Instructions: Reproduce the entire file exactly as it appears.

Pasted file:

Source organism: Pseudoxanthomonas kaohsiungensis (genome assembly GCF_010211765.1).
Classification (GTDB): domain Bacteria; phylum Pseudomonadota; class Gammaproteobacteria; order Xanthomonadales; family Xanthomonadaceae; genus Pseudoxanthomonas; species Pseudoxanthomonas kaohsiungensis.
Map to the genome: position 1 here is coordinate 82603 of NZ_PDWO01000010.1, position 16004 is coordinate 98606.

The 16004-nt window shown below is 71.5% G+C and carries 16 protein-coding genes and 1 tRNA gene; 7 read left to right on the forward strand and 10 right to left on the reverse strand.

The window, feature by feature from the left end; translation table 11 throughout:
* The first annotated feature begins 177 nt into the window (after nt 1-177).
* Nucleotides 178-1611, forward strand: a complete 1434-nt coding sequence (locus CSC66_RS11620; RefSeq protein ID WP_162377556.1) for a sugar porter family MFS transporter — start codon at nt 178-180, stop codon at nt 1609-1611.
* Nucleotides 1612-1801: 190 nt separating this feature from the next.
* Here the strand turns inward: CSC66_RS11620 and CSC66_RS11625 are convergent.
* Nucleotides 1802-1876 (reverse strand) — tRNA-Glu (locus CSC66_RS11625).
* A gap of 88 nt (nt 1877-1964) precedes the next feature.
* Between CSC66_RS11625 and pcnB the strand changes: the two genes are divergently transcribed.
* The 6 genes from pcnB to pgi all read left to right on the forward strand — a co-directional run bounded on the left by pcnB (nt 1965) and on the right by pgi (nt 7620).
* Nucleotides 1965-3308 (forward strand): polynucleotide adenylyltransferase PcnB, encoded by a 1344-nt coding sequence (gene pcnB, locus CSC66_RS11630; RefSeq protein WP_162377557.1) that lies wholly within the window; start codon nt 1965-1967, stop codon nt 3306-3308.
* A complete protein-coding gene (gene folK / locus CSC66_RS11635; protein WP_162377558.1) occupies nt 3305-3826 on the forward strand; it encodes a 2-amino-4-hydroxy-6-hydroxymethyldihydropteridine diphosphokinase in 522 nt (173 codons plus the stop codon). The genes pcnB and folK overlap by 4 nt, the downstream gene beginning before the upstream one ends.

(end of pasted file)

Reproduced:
Source organism: Pseudoxanthomonas kaohsiungensis (genome assembly GCF_010211765.1).
Classification (GTDB): domain Bacteria; phylum Pseudomonadota; class Gammaproteobacteria; order Xanthomonadales; family Xanthomonadaceae; genus Pseudoxanthomonas; species Pseudoxanthomonas kaohsiungensis.
Map to the genome: position 1 here is coordinate 82603 of NZ_PDWO01000010.1, position 16004 is coordinate 98606.

The 16004-nt window shown below is 71.5% G+C and carries 16 protein-coding genes and 1 tRNA gene; 7 read left to right on the forward strand and 10 right to left on the reverse strand.

The window, feature by feature from the left end; translation table 11 throughout:
* The first annotated feature begins 177 nt into the window (after nt 1-177).
* Nucleotides 178-1611, forward strand: a complete 1434-nt coding sequence (locus CSC66_RS11620; RefSeq protein ID WP_162377556.1) for a sugar porter family MFS transporter — start codon at nt 178-180, stop codon at nt 1609-1611.
* Nucleotides 1612-1801: 190 nt separating this feature from the next.
* Here the strand turns inward: CSC66_RS11620 and CSC66_RS11625 are convergent.
* Nucleotides 1802-1876 (reverse strand) — tRNA-Glu (locus CSC66_RS11625).
* A gap of 88 nt (nt 1877-1964) precedes the next feature.
* Between CSC66_RS11625 and pcnB the strand changes: the two genes are divergently transcribed.
* The 6 genes from pcnB to pgi all read left to right on the forward strand — a co-directional run bounded on the left by pcnB (nt 1965) and on the right by pgi (nt 7620).
* Nucleotides 1965-3308 (forward strand): polynucleotide adenylyltransferase PcnB, encoded by a 1344-nt coding sequence (gene pcnB, locus CSC66_RS11630; RefSeq protein WP_162377557.1) that lies wholly within the window; start codon nt 1965-1967, stop codon nt 3306-3308.
* A complete protein-coding gene (gene folK / locus CSC66_RS11635; protein WP_162377558.1) occupies nt 3305-3826 on the forward strand; it encodes a 2-amino-4-hydroxy-6-hydroxymethyldihydropteridine diphosphokinase in 522 nt (173 codons plus the stop codon). The genes pcnB and folK overlap by 4 nt, the downstream gene beginning before the upstream one ends.